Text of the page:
WALLA WALLA -- The Walla Walla VA Medical Center went from being scheduled for closure to opening a $71.4 million outpatient clinic in less than a decade.
But more needs to be done to assist veterans at the campus, said U.S. Sen. Patty Murray, D-Wash, during a visit there Tuesday.
Murray credited veterans and area officials for starting a task force and packing meetings to keep the facility open after the Department of Veterans Affairs announced its closure in 2004, fighting a VA bureaucracy "that seemed to want to starve this facility."
"This is a community where people don't give up on what they believe in," Murray told an audience of 200 people outside the entrance to the 67,000-square-foot building. "It's a community that's willing to fight to make sure veterans get the care they need."
Murray recounted how they helped convince the VA to keep the facility open, making sure veterans wouldn't have to travel to Seattle or Spokane for care, then got funding for the outpatient clinic in 2009. She then took a break from the wind outside to tour the facility, which features an outpatient surgery area, occupational and physical therapy and care specifically for women. It also boasts a large second-floor outdoor atrium.
"The big advancements are in the area of tele-health," said Walla Walla VA Director Brian Westfield, who moments earlier showed Murray a room where patients can be treated by a doctor in Seattle. "They can contact us via tele-technology, and we can access specialty services via tele-technology for the veteran."
The outpatient clinic is a welcome site for veterans in the area, said Walla Walla Air Force veteran Don Schack, who served in the military for more than 30 years and on the Walla Walla VA's task force for 10 years.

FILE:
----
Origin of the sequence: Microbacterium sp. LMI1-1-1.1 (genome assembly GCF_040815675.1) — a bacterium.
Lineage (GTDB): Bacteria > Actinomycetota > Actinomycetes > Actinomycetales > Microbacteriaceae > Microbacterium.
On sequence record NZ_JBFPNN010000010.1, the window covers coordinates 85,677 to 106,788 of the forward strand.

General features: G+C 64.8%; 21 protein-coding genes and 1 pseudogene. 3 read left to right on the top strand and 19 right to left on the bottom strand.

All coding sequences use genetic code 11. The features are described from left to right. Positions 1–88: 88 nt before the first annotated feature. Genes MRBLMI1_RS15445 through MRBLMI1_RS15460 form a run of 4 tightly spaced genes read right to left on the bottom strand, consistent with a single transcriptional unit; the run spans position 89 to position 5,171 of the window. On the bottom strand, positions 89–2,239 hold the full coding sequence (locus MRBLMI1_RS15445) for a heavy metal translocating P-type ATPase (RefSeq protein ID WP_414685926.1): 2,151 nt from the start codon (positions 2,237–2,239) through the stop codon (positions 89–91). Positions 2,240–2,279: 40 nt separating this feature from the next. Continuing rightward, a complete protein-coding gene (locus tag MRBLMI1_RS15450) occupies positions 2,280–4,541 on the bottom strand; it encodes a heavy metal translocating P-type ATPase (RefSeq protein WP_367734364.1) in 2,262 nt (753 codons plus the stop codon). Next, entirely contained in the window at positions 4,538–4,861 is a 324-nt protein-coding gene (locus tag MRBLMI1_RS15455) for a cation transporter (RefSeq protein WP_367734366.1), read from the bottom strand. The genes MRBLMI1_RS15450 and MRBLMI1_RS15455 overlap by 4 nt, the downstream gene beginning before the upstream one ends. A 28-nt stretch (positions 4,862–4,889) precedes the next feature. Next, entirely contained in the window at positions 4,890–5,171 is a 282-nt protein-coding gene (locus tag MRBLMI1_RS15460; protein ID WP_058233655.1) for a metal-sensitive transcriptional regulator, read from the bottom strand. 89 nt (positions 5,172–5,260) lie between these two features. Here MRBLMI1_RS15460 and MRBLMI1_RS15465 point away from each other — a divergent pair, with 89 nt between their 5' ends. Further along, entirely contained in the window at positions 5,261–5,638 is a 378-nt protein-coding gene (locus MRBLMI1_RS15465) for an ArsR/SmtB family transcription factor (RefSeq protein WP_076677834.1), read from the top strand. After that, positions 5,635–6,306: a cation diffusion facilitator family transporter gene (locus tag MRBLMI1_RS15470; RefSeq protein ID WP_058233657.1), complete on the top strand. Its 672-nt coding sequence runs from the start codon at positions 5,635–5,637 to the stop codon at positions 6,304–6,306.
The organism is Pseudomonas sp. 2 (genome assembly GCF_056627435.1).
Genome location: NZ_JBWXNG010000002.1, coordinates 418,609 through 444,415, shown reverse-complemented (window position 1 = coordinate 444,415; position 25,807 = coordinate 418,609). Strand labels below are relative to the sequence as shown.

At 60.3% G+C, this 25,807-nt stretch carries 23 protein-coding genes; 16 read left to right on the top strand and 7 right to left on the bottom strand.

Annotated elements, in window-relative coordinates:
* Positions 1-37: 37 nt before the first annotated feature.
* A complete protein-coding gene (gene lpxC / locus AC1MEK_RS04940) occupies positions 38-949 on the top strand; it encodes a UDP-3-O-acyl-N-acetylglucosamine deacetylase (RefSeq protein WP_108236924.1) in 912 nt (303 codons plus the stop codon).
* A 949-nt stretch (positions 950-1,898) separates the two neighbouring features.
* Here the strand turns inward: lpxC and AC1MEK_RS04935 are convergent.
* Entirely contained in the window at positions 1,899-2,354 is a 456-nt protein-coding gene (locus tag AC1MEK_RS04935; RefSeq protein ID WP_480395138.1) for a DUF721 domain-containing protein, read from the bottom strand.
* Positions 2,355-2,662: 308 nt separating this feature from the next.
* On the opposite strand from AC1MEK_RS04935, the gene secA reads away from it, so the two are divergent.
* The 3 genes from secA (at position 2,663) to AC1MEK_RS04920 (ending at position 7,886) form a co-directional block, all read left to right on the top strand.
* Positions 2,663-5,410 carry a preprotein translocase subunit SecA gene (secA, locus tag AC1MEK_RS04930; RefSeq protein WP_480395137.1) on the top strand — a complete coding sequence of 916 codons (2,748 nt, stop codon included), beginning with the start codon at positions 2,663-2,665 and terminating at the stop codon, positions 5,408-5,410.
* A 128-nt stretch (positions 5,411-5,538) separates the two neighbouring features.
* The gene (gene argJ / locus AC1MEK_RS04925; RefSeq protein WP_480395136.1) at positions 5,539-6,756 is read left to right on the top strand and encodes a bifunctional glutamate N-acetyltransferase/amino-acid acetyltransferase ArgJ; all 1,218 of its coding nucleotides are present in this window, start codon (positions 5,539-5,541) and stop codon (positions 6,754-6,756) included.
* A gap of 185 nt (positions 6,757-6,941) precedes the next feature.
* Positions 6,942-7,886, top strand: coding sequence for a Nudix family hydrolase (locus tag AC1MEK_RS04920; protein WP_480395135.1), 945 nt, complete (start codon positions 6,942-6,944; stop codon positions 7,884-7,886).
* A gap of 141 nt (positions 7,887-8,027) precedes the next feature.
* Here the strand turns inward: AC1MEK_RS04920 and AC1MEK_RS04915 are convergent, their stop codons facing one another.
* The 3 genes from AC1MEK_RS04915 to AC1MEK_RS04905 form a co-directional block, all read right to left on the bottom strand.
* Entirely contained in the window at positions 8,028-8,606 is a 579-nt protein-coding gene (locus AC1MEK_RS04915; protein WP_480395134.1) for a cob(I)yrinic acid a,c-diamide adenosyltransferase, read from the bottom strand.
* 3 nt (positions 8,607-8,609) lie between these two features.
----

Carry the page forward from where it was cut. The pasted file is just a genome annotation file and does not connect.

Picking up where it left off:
"It's a thousand times ahead of what we had before," he said. "I remember this place when I was stationed at the base. It was basically a sanitorium."
The first phase of the remaking of the campus came when the VA opened a 36-bed residential rehabilitation unit in spring 2013 for veterans dealing with substance abuse.
More is planned. Westfield said the VA will open a 20,000-square-foot building next year to house dental, optometry and other services. Another 40 homes for homeless veterans and their families is planned, with one-, two- and three-bedroom units.
But an 80-bed veterans home, to be located in a complex of small houses where the water tower stands on the campus, remains elusive. Gov. Jay Inslee recently signed a bill authorizing the state Department of Veterans Affairs to operate the facility, but it has been unable to secure federal funding.
"I'm working with the state VA and the local community to get the (federal) VA to step up to the plate," Murray said after a ribbon-cutting ceremony.
A $21.8 million federal grant for the facility was pulled after a longer-than-expected environmental review, which led to the project missing a deadline to transfer land for the home from the federal to the state veterans administrations, state Sen. Mike Hewitt, R-Walla Walla has said.
The home will include a skilled nursing facility for long-term care for veterans and spouses of veterans who have died. It would serve 10 counties, including Benton and Franklin counties, which has a population of more than 50,000 veterans.
Schack joked that he would like to see the building open before he needs to use it.
"We've got a lot of things yet to come, but I'm almost positive that one of these days we'll see that building down there," he said.
-- Geoff Folsom: 509-582-1543; firstname.lastname@example.org; Twitter: @GeoffFolsom